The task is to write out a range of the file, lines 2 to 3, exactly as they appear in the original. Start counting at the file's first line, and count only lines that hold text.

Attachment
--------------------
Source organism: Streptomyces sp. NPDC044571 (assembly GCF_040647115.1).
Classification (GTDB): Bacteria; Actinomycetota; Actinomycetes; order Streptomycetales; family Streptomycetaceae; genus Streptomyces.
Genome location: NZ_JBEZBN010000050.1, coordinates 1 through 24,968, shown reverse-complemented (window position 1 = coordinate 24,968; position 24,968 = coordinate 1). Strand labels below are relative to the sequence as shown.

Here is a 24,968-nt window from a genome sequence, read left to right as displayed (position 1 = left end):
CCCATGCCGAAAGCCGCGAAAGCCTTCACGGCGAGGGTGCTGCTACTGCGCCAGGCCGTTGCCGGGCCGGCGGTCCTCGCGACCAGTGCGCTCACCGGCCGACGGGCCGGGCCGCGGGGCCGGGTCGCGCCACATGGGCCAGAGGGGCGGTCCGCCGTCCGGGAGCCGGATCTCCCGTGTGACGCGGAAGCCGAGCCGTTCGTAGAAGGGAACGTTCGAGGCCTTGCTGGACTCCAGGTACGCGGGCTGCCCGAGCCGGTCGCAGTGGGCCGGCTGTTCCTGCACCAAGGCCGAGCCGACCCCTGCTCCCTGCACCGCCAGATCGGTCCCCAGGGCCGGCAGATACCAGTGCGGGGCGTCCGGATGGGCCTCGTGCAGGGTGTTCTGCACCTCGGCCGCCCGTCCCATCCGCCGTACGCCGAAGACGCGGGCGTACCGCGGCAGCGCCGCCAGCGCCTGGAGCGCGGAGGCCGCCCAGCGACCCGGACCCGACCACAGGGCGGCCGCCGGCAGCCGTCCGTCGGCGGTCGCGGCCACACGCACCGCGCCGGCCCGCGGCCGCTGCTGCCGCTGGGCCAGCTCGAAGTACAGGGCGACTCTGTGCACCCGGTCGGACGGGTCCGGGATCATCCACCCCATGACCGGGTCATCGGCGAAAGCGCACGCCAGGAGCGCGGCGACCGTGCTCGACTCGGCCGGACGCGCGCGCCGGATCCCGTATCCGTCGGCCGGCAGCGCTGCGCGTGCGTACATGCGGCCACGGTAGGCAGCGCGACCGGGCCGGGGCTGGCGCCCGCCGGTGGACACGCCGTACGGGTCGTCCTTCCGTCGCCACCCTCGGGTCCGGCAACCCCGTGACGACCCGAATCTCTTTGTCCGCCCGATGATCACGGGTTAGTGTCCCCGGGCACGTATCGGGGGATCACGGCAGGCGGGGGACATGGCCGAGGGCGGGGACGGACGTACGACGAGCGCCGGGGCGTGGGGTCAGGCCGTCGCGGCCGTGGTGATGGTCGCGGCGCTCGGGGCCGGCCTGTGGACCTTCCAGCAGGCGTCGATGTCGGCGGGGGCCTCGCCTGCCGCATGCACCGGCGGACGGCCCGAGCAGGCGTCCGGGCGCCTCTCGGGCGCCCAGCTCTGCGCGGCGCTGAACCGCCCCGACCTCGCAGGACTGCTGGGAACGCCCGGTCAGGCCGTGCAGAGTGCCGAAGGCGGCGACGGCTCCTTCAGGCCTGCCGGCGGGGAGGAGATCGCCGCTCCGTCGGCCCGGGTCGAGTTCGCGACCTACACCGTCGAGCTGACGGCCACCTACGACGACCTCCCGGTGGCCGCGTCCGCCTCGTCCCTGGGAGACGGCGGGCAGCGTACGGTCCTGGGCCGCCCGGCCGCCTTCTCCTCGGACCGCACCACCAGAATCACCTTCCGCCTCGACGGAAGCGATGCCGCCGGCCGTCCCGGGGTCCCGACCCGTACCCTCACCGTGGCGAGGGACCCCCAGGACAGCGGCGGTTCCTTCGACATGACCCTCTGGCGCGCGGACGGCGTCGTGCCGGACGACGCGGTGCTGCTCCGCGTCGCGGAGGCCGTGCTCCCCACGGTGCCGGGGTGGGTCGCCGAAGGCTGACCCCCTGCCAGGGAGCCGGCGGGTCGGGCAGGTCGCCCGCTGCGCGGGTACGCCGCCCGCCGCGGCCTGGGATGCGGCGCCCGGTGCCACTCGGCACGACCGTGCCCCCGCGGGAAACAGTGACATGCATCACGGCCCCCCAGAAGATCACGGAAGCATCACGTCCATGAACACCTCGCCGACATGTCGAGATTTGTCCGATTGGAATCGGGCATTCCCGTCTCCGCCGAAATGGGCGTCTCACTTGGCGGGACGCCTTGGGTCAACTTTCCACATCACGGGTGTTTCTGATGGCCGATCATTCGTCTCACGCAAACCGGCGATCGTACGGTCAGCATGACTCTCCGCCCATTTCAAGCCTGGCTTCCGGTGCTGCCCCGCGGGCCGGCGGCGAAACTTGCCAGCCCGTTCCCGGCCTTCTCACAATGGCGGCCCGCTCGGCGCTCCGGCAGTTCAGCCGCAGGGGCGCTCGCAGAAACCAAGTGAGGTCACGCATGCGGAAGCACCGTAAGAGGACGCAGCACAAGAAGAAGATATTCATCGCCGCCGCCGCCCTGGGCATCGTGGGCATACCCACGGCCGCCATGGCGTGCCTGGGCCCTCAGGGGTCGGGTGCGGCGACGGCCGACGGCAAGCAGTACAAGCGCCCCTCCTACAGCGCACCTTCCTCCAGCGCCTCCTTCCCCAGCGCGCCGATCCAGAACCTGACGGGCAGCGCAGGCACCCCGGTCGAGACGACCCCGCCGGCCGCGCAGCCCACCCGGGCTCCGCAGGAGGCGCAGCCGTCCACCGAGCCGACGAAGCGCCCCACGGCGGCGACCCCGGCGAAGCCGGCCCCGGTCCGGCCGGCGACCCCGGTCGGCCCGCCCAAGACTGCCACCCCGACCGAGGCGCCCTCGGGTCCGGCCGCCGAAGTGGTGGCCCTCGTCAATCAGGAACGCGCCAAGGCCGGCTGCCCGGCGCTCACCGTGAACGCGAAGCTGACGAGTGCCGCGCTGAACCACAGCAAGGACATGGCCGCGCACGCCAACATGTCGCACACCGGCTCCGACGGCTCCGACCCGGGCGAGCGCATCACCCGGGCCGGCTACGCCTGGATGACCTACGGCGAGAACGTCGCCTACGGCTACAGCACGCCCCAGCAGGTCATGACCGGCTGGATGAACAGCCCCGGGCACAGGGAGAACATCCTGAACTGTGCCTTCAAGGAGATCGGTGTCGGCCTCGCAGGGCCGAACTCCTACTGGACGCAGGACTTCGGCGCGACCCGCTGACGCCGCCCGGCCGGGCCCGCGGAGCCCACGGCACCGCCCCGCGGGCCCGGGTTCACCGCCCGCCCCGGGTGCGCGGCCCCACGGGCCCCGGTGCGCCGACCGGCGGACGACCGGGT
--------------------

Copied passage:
Classification (GTDB): Bacteria; Actinomycetota; Actinomycetes; order Streptomycetales; family Streptomycetaceae; genus Streptomyces.
Genome location: NZ_JBEZBN010000050.1, coordinates 1 through 24,968, shown reverse-complemented (window position 1 = coordinate 24,968; position 24,968 = coordinate 1). Strand labels below are relative to the sequence as shown.